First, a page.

Ultimately, stay interviews are powerful tools when used correctly. Plus, they have the ability to benefit everyone involved, leading to a happier, more productive work environment. In the end, that’s pretty awesome.

Top 3 Stay Interview Questions

While every company is going to have a unique set of stay interview questions, that doesn’t mean many employers can’t use the same ones. Sure, adjusting the questions to the role and environment is essential. But there are a few options that apply universally, making them a great starting point.

Generally speaking, managers should make sure that stay interview questions focus more on situational or behavioral interview questions than other types. Those help managers get a clearer picture of what the employee is after and how the employer can improve to keep them on board.

Since that’s the case, employees should spend a little time getting to know the STAR Method and the Tailoring Method. That way, they can provide straightforward, relevant answers that provide managers with the most helpful information.

Whether you’re looking for questions to ask in a stay interview, ensuring you’re ready for your next conversation with an employee, or want to make sure that you can answer what a manager may ask, it’s wise to look at some common stay interview questions. Here is a look at our top three.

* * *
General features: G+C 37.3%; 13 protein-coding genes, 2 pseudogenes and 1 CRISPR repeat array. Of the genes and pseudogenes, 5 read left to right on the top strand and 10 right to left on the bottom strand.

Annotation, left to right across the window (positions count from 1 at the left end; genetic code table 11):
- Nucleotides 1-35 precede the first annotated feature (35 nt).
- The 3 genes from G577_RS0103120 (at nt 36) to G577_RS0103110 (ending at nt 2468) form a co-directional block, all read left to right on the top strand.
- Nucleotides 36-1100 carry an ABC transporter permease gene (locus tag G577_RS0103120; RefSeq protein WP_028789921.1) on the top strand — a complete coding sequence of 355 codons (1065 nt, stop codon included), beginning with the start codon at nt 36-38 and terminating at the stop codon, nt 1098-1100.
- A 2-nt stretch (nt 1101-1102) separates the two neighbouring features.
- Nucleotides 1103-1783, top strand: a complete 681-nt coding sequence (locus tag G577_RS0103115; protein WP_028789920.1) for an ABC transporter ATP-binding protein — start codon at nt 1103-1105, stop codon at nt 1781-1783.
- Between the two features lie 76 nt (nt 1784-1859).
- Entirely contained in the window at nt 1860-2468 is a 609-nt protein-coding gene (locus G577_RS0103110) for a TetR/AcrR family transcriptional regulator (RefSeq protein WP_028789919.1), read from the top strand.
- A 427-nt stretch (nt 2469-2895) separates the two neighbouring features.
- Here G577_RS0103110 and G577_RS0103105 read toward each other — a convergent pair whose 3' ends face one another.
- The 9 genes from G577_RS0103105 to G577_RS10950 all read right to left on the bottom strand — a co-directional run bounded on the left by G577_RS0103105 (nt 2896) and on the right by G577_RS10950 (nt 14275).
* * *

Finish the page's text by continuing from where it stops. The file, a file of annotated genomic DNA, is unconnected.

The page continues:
1. What are your long-term career goals?

Technically, this question doesn’t focus directly on the employee’s job or the environment. But that doesn’t mean it isn’t a critical one to ask and answer.

By asking this question, managers get a chance to find out about an employee’s aspirations. Since helping a worker achieve their goals can keep them motivated and engaged, it’s good for productivity. Plus, it can boost loyalty, which benefits retention.

For employees, answering this question creates a unique opportunity. You may get more support from your employer, increasing the odds that you can achieve your career goals as quickly as possible.

Ideally, workers should be specific when responding. Additionally, it’s wise to discuss how the company could factor into the equation.


“Currently, my main career goal is to shift into a management role. In this position, I’ve had a chance to spearhead a few projects, and I find that I enjoy the responsibilities associated with overseeing the work and guiding others toward success. Additionally, I’ve gotten positive feedback from project members about my approach, as well as insights that allowed me to improve with each one I oversaw.

“Ideally, I’d like to shift into a manager role within the next two years, preferably at this company. After that, I may set my sights higher, but I want to take that first step before I reevaluate my direction.”

2. What about your job keeps you coming in every day?

This question focuses on motivation. It allows managers to find out what employees appreciate about their roles or the environment. Plus, workers can openly discuss the positives of their jobs, increasing the odds that they’ll get more of what they enjoy.